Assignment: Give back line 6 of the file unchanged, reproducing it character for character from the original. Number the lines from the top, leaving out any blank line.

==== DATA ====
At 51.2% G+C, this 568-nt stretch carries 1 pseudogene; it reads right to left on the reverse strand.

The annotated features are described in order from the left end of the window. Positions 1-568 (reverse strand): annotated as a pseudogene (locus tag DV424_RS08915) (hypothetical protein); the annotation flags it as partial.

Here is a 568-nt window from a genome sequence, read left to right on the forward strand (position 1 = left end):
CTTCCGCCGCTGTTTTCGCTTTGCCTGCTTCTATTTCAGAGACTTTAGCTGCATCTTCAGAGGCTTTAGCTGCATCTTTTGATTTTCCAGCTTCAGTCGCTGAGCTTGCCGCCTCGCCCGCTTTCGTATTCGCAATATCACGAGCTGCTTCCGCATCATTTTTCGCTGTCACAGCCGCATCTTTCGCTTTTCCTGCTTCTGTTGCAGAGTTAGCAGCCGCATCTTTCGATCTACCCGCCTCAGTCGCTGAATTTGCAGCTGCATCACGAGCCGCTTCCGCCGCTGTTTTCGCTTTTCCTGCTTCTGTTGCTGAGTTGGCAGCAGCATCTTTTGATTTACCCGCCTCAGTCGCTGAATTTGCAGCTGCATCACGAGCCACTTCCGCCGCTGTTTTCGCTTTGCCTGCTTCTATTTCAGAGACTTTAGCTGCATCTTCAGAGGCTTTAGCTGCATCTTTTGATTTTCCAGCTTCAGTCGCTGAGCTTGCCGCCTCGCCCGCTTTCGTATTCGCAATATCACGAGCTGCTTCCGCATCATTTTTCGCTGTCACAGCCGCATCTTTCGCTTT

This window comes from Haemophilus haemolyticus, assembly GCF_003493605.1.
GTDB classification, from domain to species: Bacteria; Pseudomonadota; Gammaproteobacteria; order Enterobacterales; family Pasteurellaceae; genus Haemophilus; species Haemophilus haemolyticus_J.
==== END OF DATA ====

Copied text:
GTDB classification, from domain to species: Bacteria; Pseudomonadota; Gammaproteobacteria; order Enterobacterales; family Pasteurellaceae; genus Haemophilus; species Haemophilus haemolyticus_J.